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New home, same problems. All-Star guard Kyrie Irving is still having to answer to the NBA media for months-old controversies regarding his sharing of a controversial film on social media.
Despite having been traded to the Dallas Mavericks on Sunday, seemingly putting his troubles during his time in Brooklyn behind him, the media is still pouncing on Irving for controversies that have zero ties to basketball.
Media Demands More Apologies From Kyrie
Irving thought he was free from all the talk until an introductory news conference Tuesday showed that the media still expects Kyrie to feel shame for the bloated controversy.
After deleting an Instagram post requested by Nets owner Joe Tsai which apologized to the Jewish community for having shared the link to “Hebrew to Negroes,” reporters started pressing Irving on why he decided to remove the post and asking if he was still sorry.
Disregarding all of the apologies that came beforehand and the positive discussions Irving had with the Anti-Defamation League, the media is proving that its issues with him are all narrative.
RELATED: ESPN REPORTER BEGS NETS’ KYRIE IRVING TO APOLOGIZE FOR SOCIAL MEDIA POSTS
“I delete a lot of things on my Instagram,” Irving told reporters during the press session.
“I’ve had things that have happened before in my life, probably not as drastic as that moment, which led to a lot of confusion and uncertainty I felt like about what I meant and what I stand for. I had to sit up with these mics and explain to the world who I am, and I know who I am.
“I delete things all the time, and it’s no disrespect to anyone within the community. Just living my life.”
- Oct. 27, 2022 – Kyrie Posts Link To “Hebrew To Negroes”
- Nov. 3, 2022 – Nets Suspend Kyrie Irving Over Controversial Film
- Nov. 20, 2022 – Nets Re-Activate Kyrie Irving After Completing Six Steps
Joe Tsai’s Problems With Kyrie
Joe Tsai, whose ties to China’s human rights violations have yet to perk the media’s attention, laid out six steps for Kyrie Irving to fulfill in order to play basketball again following the claims of antisemtisim.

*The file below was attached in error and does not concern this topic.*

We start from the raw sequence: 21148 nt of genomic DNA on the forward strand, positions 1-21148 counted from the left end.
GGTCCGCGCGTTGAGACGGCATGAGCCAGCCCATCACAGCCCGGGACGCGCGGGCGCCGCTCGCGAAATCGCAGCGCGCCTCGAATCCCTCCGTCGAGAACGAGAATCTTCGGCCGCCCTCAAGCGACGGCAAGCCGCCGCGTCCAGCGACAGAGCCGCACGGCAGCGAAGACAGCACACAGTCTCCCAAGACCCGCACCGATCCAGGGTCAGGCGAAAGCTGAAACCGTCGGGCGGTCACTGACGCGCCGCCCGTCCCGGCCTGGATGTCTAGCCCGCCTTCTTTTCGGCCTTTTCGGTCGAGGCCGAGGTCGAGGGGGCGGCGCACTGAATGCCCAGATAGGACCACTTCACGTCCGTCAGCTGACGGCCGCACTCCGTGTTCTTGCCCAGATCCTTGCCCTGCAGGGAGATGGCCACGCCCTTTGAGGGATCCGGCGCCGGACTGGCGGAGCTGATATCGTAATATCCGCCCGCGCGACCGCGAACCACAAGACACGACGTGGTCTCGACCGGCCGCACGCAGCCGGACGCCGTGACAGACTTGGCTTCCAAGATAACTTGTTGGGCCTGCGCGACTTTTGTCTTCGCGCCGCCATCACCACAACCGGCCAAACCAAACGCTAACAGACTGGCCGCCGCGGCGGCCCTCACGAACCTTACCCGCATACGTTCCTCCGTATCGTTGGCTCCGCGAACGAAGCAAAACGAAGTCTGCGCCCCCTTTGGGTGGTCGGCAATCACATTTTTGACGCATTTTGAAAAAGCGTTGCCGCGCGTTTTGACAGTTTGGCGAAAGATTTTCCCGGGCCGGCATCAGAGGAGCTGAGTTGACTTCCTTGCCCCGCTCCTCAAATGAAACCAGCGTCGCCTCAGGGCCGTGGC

Clay Travis on Joe Tsai, WATCH:
Irving complied with the request but was still held to an eight-game suspension.
Those steps included removing the tweet with the movie link, meeting with the ADL and posting a public apology, which was the Instagram post in question Tuesday.
Irving has continuously aired his intentions by posting the link to the film, citing a stance related to his Islamic faith.
Tsai hardly supported Irving in his stances off the court, creating acrimony that resulted in trading the player to Dallas. The rift first started when Irving stood against the vaccine mandate, prompting the team to indefinitely suspend Kyrie, even when New York City’s vaccine ordinance did not interfere.
Irving missed 53 games (unpaid) last season as a result. Irving was reportedly seeking a contract extension, but when the Nets didn’t make an offer he approved of he demanded to be traded. Other reports suggested Irving was prepared to sit out the season if he wasn’t dealt.
Reports following the trade even suggested that Tsai sent Irving to Dallas instead of the Los Angeles Lakers (Kyrie’s preferred destination) to spite the player.
The Narrative On Kyrie Is All Scandal, No Basketball
To any reasonable basketball fan, Irving’s stances off the court had little impact on his All-Star-level contributions, but Tsai and the media incited a campaign against him that’s present to this day.
Unwilling to relent to the media’s narrative now that he has more leeway in Dallas, Kyrie pushed back against the questioning Tuesday — calling out the media for stoking the flames during the Anti-Semitism controversy and the vaccine saga.
“I did it because I care about my family, and I have Jewish members of my family that care about me deeply.
“Did the media know that beforehand when they called me that word, anti-Semitic? No. Did they know anything about my family?
“No. Everything was assumed, everything was put out before I had anything to say, and I reacted instead of responding emotionally maturely. I didn’t mean to be defensive or go at anybody, so I stand by my apology and I stand by my people, everywhere, all walks of life, all races, all religions, same thing.”
It was a prime example of the stance that Belarusian tennis player Victoria Azarenka took when a reporter started pressing her on political topics rather than tennis, prompting the two-time Australian Open star to clap back against the media.
And as more athletes get held to an unfair standard by the media, more will be adamant on pushing back.
They can’t let go of their narrative.
Follow Alejandro Avila on Twitter: @AlejandroAveela
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